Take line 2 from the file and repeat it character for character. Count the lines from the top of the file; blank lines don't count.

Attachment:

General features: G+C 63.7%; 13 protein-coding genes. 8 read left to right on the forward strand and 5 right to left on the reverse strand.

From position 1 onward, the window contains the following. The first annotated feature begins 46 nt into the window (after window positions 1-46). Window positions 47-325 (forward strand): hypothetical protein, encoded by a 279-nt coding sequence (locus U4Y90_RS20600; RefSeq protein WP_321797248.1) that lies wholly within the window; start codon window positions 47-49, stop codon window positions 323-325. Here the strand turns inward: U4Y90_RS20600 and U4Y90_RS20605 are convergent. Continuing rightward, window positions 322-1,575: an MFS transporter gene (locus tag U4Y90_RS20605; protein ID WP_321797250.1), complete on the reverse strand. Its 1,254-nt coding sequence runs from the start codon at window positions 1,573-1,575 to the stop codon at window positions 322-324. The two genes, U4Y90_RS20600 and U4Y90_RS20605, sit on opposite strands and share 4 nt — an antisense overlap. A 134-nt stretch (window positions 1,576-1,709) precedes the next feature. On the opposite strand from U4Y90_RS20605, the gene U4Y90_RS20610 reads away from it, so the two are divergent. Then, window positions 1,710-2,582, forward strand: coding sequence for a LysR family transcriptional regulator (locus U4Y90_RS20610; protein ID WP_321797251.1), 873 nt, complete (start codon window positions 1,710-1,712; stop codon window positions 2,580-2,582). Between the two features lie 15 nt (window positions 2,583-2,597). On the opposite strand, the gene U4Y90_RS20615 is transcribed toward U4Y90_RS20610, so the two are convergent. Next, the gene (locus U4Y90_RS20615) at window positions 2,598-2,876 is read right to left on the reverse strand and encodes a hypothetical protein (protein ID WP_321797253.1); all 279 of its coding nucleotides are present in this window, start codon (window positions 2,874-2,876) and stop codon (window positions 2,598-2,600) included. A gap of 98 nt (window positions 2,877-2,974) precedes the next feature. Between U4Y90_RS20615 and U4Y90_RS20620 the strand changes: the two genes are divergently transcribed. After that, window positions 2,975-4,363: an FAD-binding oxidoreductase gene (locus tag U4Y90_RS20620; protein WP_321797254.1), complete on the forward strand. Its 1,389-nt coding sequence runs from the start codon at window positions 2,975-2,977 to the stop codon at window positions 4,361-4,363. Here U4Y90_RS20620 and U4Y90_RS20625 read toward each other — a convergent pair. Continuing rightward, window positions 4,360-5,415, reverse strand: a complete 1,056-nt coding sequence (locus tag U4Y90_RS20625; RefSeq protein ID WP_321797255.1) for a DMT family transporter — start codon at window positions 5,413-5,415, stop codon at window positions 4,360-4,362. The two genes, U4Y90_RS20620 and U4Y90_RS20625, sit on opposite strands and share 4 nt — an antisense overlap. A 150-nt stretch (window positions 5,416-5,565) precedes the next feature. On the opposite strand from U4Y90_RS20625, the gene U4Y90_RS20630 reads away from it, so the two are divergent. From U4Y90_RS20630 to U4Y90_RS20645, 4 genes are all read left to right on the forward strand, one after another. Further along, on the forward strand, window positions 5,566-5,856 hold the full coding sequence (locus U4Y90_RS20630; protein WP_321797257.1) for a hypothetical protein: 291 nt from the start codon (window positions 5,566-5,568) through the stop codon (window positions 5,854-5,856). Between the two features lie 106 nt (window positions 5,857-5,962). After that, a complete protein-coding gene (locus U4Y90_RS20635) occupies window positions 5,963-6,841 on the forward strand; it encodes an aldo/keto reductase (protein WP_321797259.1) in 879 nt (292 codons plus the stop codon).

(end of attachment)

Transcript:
From position 1 onward, the window contains the following. The first annotated feature begins 46 nt into the window (after window positions 1-46). Window positions 47-325 (forward strand): hypothetical protein, encoded by a 279-nt coding sequence (locus U4Y90_RS20600; RefSeq protein WP_321797248.1) that lies wholly within the window; start codon window positions 47-49, stop codon window positions 323-325. Here the strand turns inward: U4Y90_RS20600 and U4Y90_RS20605 are convergent. Continuing rightward, window positions 322-1,575: an MFS transporter gene (locus tag U4Y90_RS20605; protein ID WP_321797250.1), complete on the reverse strand. Its 1,254-nt coding sequence runs from the start codon at window positions 1,573-1,575 to the stop codon at window positions 322-324. The two genes, U4Y90_RS20600 and U4Y90_RS20605, sit on opposite strands and share 4 nt — an antisense overlap. A 134-nt stretch (window positions 1,576-1,709) precedes the next feature. On the opposite strand from U4Y90_RS20605, the gene U4Y90_RS20610 reads away from it, so the two are divergent. Then, window positions 1,710-2,582, forward strand: coding sequence for a LysR family transcriptional regulator (locus U4Y90_RS20610; protein ID WP_321797251.1), 873 nt, complete (start codon window positions 1,710-1,712; stop codon window positions 2,580-2,582). Between the two features lie 15 nt (window positions 2,583-2,597). On the opposite strand, the gene U4Y90_RS20615 is transcribed toward U4Y90_RS20610, so the two are convergent. Next, the gene (locus U4Y90_RS20615) at window positions 2,598-2,876 is read right to left on the reverse strand and encodes a hypothetical protein (protein ID WP_321797253.1); all 279 of its coding nucleotides are present in this window, start codon (window positions 2,874-2,876) and stop codon (window positions 2,598-2,600) included. A gap of 98 nt (window positions 2,877-2,974) precedes the next feature. Between U4Y90_RS20615 and U4Y90_RS20620 the strand changes: the two genes are divergently transcribed. After that, window positions 2,975-4,363: an FAD-binding oxidoreductase gene (locus tag U4Y90_RS20620; protein WP_321797254.1), complete on the forward strand. Its 1,389-nt coding sequence runs from the start codon at window positions 2,975-2,977 to the stop codon at window positions 4,361-4,363. Here U4Y90_RS20620 and U4Y90_RS20625 read toward each other — a convergent pair. Continuing rightward, window positions 4,360-5,415, reverse strand: a complete 1,056-nt coding sequence (locus tag U4Y90_RS20625; RefSeq protein ID WP_321797255.1) for a DMT family transporter — start codon at window positions 5,413-5,415, stop codon at window positions 4,360-4,362. The two genes, U4Y90_RS20620 and U4Y90_RS20625, sit on opposite strands and share 4 nt — an antisense overlap. A 150-nt stretch (window positions 5,416-5,565) precedes the next feature. On the opposite strand from U4Y90_RS20625, the gene U4Y90_RS20630 reads away from it, so the two are divergent. From U4Y90_RS20630 to U4Y90_RS20645, 4 genes are all read left to right on the forward strand, one after another. Further along, on the forward strand, window positions 5,566-5,856 hold the full coding sequence (locus U4Y90_RS20630; protein WP_321797257.1) for a hypothetical protein: 291 nt from the start codon (window positions 5,566-5,568) through the stop codon (window positions 5,854-5,856). Between the two features lie 106 nt (window positions 5,857-5,962). After that, a complete protein-coding gene (locus U4Y90_RS20635) occupies window positions 5,963-6,841 on the forward strand; it encodes an aldo/keto reductase (protein WP_321797259.1) in 879 nt (292 codons plus the stop codon).